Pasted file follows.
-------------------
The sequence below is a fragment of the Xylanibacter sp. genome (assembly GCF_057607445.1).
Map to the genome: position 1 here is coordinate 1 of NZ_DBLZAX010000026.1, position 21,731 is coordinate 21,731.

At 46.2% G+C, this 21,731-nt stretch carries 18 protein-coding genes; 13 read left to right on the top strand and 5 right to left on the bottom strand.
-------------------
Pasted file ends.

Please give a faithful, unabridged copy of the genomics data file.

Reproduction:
The sequence below is a fragment of the Xylanibacter sp. genome (assembly GCF_057607445.1).
Map to the genome: position 1 here is coordinate 1 of NZ_DBLZAX010000026.1, position 21,731 is coordinate 21,731.

At 46.2% G+C, this 21,731-nt stretch carries 18 protein-coding genes; 13 read left to right on the top strand and 5 right to left on the bottom strand.